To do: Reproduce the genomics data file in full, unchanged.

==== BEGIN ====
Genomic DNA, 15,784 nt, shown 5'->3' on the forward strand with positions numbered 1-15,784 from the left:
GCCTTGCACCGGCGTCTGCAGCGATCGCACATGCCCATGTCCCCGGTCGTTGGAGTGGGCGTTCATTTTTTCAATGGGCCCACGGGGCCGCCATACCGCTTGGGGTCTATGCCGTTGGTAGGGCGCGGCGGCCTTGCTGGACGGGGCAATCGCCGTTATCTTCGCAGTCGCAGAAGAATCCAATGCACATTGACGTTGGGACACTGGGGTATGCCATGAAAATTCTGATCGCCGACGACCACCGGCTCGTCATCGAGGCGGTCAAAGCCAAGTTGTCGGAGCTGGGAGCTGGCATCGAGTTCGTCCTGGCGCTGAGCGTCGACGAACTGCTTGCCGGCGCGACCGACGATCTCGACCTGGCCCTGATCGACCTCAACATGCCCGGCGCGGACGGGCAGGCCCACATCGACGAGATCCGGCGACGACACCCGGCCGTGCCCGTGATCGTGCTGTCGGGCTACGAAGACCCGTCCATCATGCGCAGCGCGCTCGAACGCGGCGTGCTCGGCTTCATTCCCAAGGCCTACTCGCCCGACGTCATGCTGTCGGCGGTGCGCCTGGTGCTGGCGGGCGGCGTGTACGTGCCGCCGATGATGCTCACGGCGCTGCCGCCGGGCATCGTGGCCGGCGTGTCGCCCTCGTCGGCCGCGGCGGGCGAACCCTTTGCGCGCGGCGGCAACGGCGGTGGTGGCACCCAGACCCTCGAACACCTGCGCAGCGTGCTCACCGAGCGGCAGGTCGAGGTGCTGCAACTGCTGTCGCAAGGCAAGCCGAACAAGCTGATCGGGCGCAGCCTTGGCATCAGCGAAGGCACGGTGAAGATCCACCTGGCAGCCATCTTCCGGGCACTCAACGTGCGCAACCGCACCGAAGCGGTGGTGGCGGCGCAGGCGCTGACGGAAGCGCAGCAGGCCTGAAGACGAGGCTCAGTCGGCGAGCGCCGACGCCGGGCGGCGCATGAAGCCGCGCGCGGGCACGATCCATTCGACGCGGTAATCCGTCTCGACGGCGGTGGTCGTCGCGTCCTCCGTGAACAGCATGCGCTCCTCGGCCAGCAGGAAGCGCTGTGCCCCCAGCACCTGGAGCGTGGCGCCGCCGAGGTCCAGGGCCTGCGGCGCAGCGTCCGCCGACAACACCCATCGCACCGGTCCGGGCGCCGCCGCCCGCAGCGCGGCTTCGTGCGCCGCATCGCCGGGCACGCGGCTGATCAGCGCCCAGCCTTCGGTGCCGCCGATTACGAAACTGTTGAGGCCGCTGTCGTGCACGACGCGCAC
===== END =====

Genomic DNA, 15,784 nt, shown 5'->3' on the forward strand with positions numbered 1-15,784 from the left:
GCCTTGCACCGGCGTCTGCAGCGATCGCACATGCCCATGTCCCCGGTCGTTGGAGTGGGCGTTCATTTTTTCAATGGGCCCACGGGGCCGCCATACCGCTTGGGGTCTATGCCGTTGGTAGGGCGCGGCGGCCTTGCTGGACGGGGCAATCGCCGTTATCTTCGCAGTCGCAGAAGAATCCAATGCACATTGACGTTGGGACACTGGGGTATGCCATGAAAATTCTGATCGCCGACGACCACCGGCTCGTCATCGAGGCGGTCAAAGCCAAGTTGTCGGAGCTGGGAGCTGGCATCGAGTTCGTCCTGGCGCTGAGCGTCGACGAACTGCTTGCCGGCGCGACCGACGATCTCGACCTGGCCCTGATCGACCTCAACATGCCCGGCGCGGACGGGCAGGCCCACATCGACGAGATCCGGCGACGACACCCGGCCGTGCCCGTGATCGTGCTGTCGGGCTACGAAGACCCGTCCATCATGCGCAGCGCGCTCGAACGCGGCGTGCTCGGCTTCATTCCCAAGGCCTACTCGCCCGACGTCATGCTGTCGGCGGTGCGCCTGGTGCTGGCGGGCGGCGTGTACGTGCCGCCGATGATGCTCACGGCGCTGCCGCCGGGCATCGTGGCCGGCGTGTCGCCCTCGTCGGCCGCGGCGGGCGAACCCTTTGCGCGCGGCGGCAACGGCGGTGGTGGCACCCAGACCCTCGAACACCTGCGCAGCGTGCTCACCGAGCGGCAGGTCGAGGTGCTGCAACTGCTGTCGCAAGGCAAGCCGAACAAGCTGATCGGGCGCAGCCTTGGCATCAGCGAAGGCACGGTGAAGATCCACCTGGCAGCCATCTTCCGGGCACTCAACGTGCGCAACCGCACCGAAGCGGTGGTGGCGGCGCAGGCGCTGACGGAAGCGCAGCAGGCCTGAAGACGAGGCTCAGTCGGCGAGCGCCGACGCCGGGCGGCGCATGAAGCCGCGCGCGGGCACGATCCATTCGACGCGGTAATCCGTCTCGACGGCGGTGGTCGTCGCGTCCTCCGTGAACAGCATGCGCTCCTCGGCCAGCAGGAAGCGCTGTGCCCCCAGCACCTGGAGCGTGGCGCCGCCGAGGTCCAGGGCCTGCGGCGCAGCGTCCGCCGACAACACCCATCGCACCGGTCCGGGCGCCGCCGCCCGCAGCGCGGCTTCGTGCGCCGCATCGCCGGGCACGCGGCTGATCAGCGCCCAGCCTTCGGTGCCGCCGATTACGAAACTGTTGAGGCCGCTGTCGTGCACGACGCGCAC